by Wendel Abel
I AM WHAT I THINK
THE ENSLAVEMENT of our people for almost four centuries destroyed our ethnic, national and social identities. Many of the problems we face such as underachieving males, interpersonal violence, fragmented social systems, dysfunctional family patterns and a preponderance of single female-headed households are part of the psychosocial legacy of slavery and are experienced by many post-slavery societies.
COLOUR AND CLASS
Out of slavery evolved a class system which was determined by colour. Blacks were denied their humanity and deemed inferior to all others. Consider the aphorism, 'if you are white you are right, when you are brown stay around and when you are black stay back'. Are we then surprised that in 2004 the browning is still glorified, that many still aspire to marry someone of a 'browner' hue, that our people continue to bleach their skins and that the brown or white person is still preferentially treated in many quarters? That in many families the darkest person is abused emotionally and physically and anything black is degraded.
The plantation system was designed to generate wealth for one class. A stable family life was never encouraged, men were separated from their women and children from their mothers. The dominant family patterns characterised by visiting relationships, a preponderance of single-headed households and absent fathers have evolved out of slavery.
DENIGRATION OF THE HUMAN BEING
The West Indian negro slaves were devalued. Lowell Ragatz in 1928 wrote, 'he had all the characteristics of his race. He stole, he lied, he was simple, suspicious, inefficient, irresponsible, lazy, superstitious, and loose in his sexual relations.' Such was the perception of slaves and their descendants. These are concepts many still have of blacks, especially poor black persons. Many of these traits,described as negatives, were some of the strategies used to survive slavery. These strategies were considered adaptive but have become maladaptive in modern society.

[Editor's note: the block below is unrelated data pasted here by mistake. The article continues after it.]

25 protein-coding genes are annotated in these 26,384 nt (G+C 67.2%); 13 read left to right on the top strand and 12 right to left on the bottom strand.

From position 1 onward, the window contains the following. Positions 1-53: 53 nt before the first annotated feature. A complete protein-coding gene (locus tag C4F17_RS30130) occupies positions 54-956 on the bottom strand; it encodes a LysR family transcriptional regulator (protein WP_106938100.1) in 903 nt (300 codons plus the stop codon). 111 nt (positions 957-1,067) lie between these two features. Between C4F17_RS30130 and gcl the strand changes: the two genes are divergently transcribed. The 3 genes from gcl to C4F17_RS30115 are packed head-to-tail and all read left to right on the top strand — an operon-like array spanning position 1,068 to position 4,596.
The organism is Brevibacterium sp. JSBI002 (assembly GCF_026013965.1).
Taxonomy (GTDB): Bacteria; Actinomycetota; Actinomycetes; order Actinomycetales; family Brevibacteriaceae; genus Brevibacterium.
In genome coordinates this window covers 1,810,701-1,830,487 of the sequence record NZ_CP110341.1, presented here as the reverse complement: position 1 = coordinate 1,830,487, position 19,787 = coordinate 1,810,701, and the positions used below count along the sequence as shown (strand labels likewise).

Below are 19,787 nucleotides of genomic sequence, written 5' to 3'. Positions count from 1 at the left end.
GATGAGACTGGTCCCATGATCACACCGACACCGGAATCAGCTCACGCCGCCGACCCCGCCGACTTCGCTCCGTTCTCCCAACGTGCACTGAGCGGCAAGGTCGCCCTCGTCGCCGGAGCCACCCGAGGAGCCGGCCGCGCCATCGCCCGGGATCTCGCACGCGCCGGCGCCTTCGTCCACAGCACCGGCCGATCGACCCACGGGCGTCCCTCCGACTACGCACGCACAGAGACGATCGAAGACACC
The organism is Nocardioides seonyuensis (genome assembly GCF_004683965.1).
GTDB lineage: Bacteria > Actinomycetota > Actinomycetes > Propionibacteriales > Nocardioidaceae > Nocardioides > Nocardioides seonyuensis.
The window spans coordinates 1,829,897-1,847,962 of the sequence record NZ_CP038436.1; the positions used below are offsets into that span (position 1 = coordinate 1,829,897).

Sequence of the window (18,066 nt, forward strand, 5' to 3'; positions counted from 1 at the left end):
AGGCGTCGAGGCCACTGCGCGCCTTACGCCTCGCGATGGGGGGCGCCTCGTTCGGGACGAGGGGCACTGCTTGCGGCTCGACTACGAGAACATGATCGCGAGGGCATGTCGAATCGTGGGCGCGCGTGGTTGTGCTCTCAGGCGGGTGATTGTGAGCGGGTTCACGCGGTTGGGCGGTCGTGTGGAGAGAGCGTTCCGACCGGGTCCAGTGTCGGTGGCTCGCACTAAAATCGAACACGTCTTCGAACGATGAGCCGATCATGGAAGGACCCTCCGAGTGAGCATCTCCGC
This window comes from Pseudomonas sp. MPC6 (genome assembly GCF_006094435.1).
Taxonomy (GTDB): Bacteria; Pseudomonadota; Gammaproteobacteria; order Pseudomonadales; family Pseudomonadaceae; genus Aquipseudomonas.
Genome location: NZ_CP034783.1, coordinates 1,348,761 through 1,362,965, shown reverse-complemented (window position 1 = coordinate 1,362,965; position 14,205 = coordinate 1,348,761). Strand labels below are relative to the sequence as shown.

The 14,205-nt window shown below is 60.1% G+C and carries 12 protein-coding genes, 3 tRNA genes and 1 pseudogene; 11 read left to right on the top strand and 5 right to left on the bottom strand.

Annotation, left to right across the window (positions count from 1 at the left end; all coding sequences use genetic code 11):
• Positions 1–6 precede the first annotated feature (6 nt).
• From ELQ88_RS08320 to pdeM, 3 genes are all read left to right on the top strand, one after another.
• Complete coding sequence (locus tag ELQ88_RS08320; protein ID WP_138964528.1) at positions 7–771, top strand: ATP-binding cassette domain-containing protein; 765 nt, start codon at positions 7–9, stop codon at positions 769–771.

Slavery was characterised by hard labour, brutal punishment and constant separation from loved ones. Here are some examples from the literature of how humans were punished: 'flogged him, had him rubbed in salt pickle, lime juice and bird pepper'; 'gagged him, locked his hands together, rubbed him in molasses and exposed him naked to the flies all day, and to the mosquitoes all night'; and 'a slave caught eating cane was whipped and another slave told to defecate in his mouth'.
Punishment by the master was harsh and brutal and the life of the black slave was worth nothing. Such was the level of dehumanisation, indignity and enforced powerlessness. It has generated resentment for authority and a devaluation of human life. Are we surprised at the high levels of interpersonal violence and the lack of respect for human life in Jamaica?
SEX AND POWER
Power and sex were integrally linked in the plantation system. White men and higher-ranked men exploited the black woman. Historian, Barbara Bush noted that 'the sexual exploitation of slave women by white men represented a natural extension of the general power of white over black'. In one historical review a white overseer had sexual encounters with 87 different women in one year.
The greater the sexual exploits of the black male slave and the more children he had, the more valued he was. Black women also manipulated relationships with white males as they saw themselves as being able to achieve social mobility by sleeping with white men and having 'brown children' who could achieve social mobility by virtue of their colour.
The black male was encouraged to sire as many children on the plantation. The fact that men would have their women and children separated from them discouraged the development of strong emotional bonds in families and fostered 'the irresponsible black male'.
As we grapple with the scars left by slavery, we equally need to devise strategies to overcome them. This society must go through a period of deconstruction and break from the psychological chains that shackle us to our past. This deconstruction is necessary as we reconstruct ourselves into a caring, just and less violent society.
Dr. Wendel Abel is a Consultant Psychiatrist and Senior Lecturer, University of the West Indies.
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